Agrotis infusa Click to enlarge image
Adult Bogong Moth, Agrotis infusa Image: R.Jessop
© Australian Museum

Fast Facts

  • Classification
    Species
    infusa
    Genus
    Agrotis
    Subfamily
    Noctuinae
    Family
    Noctuidae
    Super Family
    Noctuoidea
    Order
    Lepidoptera
    Class
    Insecta
    Subphylum
    Uniramia
    Phylum
    Arthopoda
    Kingdom
    Animalia
  • Size Range
    5 cm

Introduction

Bogong Moths belong to the Family Noctuidae and are well known in south-eastern Australia for their mass migration in spring. In some years, they have descended upon cities such as Sydney and Canberra in their thousands, causing disruption around outdoor sports grounds and to air-conditioning plants.

Identification

The Bogong Moth is native to Australia. The common name comes from Bogong High Plains region in the Victorian Alps, which is one of the sites where the adult moths congregate in huge numbers over the summer months.

Habitat

Bogong Moths live in urban areas, forests and woodlands.

Distribution

Bogong Mouths are found in southern Australia, including Tasmania. Occasionally found in New Zealand and Norfolk Island.



Seasonality

During winter, Bogongs feed inland as black cutworms on seedlings of wide-leafed plants in an area ranging from southern Queensland to South Australia. During spring, they fly south to south-eastwards, to high altitude regions in the southern part of the Dividing Range, where they remain inactive (aestivation) throughout the summer months. They are sometimes blown towards the coast by westerly winds and may enter houses as they are attracted to light. Over summer, adults congregate in rock crevices in massive numbers and remain dormant, living off their fat reserves. They then migrate north to breed as their larvae can't tolerate cold conditions.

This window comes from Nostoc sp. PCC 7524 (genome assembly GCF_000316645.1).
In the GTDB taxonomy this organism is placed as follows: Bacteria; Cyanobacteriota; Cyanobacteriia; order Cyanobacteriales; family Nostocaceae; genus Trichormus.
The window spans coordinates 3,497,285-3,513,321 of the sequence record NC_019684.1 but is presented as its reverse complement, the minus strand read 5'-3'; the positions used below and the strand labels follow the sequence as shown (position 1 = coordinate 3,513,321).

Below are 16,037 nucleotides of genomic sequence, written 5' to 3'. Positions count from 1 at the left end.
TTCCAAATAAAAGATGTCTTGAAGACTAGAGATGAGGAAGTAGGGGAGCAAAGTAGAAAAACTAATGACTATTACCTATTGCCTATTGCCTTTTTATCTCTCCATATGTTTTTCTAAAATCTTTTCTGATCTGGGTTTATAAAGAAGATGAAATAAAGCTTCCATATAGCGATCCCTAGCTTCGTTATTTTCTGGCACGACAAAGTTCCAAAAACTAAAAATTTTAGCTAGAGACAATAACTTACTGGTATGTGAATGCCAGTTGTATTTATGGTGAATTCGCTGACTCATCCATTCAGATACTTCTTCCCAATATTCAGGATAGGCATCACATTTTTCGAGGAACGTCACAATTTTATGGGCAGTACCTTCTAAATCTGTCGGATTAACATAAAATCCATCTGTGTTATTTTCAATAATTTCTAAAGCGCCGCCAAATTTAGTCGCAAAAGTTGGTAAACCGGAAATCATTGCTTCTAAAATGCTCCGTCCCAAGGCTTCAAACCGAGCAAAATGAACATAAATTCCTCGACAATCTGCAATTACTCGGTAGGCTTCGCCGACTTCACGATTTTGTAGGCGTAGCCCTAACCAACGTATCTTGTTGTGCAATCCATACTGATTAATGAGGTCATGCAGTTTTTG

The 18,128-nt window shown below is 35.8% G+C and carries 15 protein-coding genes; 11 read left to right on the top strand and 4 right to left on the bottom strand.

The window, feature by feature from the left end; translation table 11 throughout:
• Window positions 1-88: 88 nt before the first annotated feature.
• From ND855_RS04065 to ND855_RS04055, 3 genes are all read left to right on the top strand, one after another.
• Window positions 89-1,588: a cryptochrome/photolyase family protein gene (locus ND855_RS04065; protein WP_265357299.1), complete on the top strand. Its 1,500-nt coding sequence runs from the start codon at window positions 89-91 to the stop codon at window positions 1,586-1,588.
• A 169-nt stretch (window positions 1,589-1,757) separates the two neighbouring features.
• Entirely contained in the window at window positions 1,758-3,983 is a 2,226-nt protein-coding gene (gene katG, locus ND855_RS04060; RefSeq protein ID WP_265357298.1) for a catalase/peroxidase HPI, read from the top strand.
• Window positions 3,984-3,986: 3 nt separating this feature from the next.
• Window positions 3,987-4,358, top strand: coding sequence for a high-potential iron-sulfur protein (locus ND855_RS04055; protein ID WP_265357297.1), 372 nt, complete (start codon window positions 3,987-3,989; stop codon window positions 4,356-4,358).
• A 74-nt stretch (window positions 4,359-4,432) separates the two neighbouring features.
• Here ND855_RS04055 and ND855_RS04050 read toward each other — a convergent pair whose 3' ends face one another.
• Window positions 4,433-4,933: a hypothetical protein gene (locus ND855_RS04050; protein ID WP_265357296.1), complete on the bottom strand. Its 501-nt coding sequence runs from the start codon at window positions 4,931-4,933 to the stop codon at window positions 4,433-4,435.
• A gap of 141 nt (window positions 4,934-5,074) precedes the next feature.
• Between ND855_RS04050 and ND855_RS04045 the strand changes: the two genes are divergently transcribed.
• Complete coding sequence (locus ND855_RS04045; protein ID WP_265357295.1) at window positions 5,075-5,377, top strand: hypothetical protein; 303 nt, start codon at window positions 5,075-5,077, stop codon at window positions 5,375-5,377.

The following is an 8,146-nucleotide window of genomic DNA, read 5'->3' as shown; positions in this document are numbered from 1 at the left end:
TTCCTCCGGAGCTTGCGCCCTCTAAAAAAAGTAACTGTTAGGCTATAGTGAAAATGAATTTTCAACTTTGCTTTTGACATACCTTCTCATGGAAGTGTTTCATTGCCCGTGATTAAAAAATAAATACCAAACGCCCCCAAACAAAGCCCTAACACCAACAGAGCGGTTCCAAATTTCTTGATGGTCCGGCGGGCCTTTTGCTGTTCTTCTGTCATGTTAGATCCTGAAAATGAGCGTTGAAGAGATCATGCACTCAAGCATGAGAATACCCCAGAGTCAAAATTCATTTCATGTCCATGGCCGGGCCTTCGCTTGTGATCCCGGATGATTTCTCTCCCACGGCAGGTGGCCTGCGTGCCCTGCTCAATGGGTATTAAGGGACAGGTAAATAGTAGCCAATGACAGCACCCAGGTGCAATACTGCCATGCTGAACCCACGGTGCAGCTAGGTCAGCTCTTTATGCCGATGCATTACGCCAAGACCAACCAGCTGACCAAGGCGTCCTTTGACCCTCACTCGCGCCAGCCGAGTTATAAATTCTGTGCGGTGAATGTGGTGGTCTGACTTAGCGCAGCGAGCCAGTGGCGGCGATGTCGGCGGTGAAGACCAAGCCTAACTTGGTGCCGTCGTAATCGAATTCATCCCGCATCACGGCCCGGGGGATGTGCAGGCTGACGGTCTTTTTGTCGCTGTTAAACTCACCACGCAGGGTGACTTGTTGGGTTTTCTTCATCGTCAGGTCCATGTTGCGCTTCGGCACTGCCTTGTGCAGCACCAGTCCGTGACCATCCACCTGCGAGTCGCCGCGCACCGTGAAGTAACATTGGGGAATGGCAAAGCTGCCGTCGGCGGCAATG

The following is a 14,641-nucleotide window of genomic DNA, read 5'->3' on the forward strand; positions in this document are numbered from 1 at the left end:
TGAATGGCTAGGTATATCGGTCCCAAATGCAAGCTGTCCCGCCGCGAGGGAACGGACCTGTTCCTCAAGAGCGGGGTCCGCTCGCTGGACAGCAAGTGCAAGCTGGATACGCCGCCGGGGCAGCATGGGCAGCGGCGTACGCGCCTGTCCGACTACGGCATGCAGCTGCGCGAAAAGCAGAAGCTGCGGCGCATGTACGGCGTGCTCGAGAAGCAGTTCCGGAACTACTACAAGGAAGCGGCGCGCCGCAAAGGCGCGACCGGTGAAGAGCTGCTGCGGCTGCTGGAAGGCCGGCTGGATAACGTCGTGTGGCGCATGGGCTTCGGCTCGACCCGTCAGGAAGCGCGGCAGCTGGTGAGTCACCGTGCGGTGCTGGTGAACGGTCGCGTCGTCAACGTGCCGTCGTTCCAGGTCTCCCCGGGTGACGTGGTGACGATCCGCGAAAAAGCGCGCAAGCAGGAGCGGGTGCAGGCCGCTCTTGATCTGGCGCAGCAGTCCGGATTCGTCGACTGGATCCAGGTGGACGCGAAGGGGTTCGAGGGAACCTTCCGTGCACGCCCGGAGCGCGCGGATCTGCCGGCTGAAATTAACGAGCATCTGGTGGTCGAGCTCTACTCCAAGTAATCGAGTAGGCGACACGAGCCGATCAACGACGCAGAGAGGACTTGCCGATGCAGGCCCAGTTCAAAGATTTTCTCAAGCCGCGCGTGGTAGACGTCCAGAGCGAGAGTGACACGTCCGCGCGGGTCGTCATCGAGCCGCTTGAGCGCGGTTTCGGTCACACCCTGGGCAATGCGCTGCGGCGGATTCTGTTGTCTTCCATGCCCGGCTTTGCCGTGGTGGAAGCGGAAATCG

Feeding and diet

The larvae of Bogong Moths ("black cutworms") feed on seedlings of wide-leafed plants in inland regions of Australia.

Conservation status

Recently concern has mounted about arsenic levels in the Bogong Moths. The arsenic is present at low levels in the soil of their larval pasturelands and is stored in the body of the adult moth. When the moths die off in their caves, the arsenic leaches from their bodies into the local soil. The arsenic becomes concentrated because of the build-up of dead moths on the floor of the cave over many years. The arsenic could potentially adversely affect their predators, including the Mountain Pygmy Possum, but this has not yet been fully demonstrated.

Economic impacts

Aborigines had a good knowledge and understanding of the habits of the Bogong Moth. They roasted the highly nutritious moths in hot ashes and mashed the bodies to make 'moth meat', which is said to have a nutty taste. The mountain caves where the adults aestivate were known to Aboriginal people, who used the moths as an important source of protein.

Caterpillars of the Bogong Moth are known as cutworms and are considered an agricultural pest, causing significant damage to crops.